Dear San Francisco SPCA community,
We’ve all been sheltering in place to slow the spread of the COVID-19 for months now, and yet so much has changed. In response to current sheltering in place directives the shelters across the state have had to severely curtail business-as-usual operations. At the San Francisco SPCA we are doing our absolute best to continue saving lives during this time of crisis, yet the restrictions have profoundly impacted animals and our staff, volunteers and community. And the pressure continues to build. Kitten season looms as the weather warms, pet owners are deferring routine veterinary care, and a growing number of animals may soon be relinquished to shelters to join those already hoping to find forever homes.
The public response has made one thing clear: people need animals as much as animals need people.
I am very excited to share that, in a victory for shelter animals, the California Department of Public Health has shared important shelter protocols and legal guidelines proposed and written by the SF SPCA. Through the hard work of Chief Counsel Brandy Kuentzel and Senior VP Dr. Jeannine Berger (DACVB, DACAW, CAWA,) these important shelter community resources explain how to safely and legally save animals lives during COVID-19. These protocols and FAQs explain how to enable animal lifesaving work while adhering to all medical and safety protocols for COVID-19. Shelters once struggling to determine what is permissible and essential will now have a roadmap to protect the public and staff, for how to conduct adoptions, transport, foster, and handle returned animals exposed to COVID-19. California shelters can now access these protocols via links from the California Department of Public Health and on our website.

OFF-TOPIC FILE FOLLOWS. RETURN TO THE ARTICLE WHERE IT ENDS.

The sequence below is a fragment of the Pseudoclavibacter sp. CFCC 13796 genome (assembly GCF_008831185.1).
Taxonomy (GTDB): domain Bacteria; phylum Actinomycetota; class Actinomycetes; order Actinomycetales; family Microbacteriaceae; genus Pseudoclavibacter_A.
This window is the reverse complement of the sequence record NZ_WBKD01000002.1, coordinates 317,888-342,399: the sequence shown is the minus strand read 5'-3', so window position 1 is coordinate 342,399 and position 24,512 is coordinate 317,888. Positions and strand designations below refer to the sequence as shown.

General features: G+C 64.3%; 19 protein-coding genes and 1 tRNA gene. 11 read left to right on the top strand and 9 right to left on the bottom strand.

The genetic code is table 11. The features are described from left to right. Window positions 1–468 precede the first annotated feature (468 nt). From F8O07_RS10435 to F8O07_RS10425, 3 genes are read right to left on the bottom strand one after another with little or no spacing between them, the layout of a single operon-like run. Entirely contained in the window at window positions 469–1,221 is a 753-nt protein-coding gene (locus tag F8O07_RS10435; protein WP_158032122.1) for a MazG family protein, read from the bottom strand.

In this fight against the pandemic, we have found another bunker, one that all California shelters can lean on to continue their lifesaving work. Among other essential activities, shelters will be able to safely transport animals, make foster and adoption matches between animals and the people who need those connections desperately. Now more than ever, we must continue to advocate for homeless pets and provide a critical safety net for the burgeoning number of animals whose lives depend on us.
The SF SPCA is a privately funded non-profit that exists due to the generosity of our donors. We need your support now more than ever. Please consider making a donation today to enable us to continue our important lifesaving work.
I am pleased to share that Governor Gavin Newsom just issued an update to his shelter-in-place order, clarifying that animal care facilities – including animal shelters – are categorized as essential services. Until now, the public has been confused about how to engage with vital animal services in their communities. Each animal shelter – and there are over 300 brick and mortar shelters in California – has been left to interpret the order. Today’s clarification will remove uncertainty and help shelters operate in accordance with Governor Newsom’s mandate, which will save animal lives while prioritizing the health and safety of shelter employees and the public.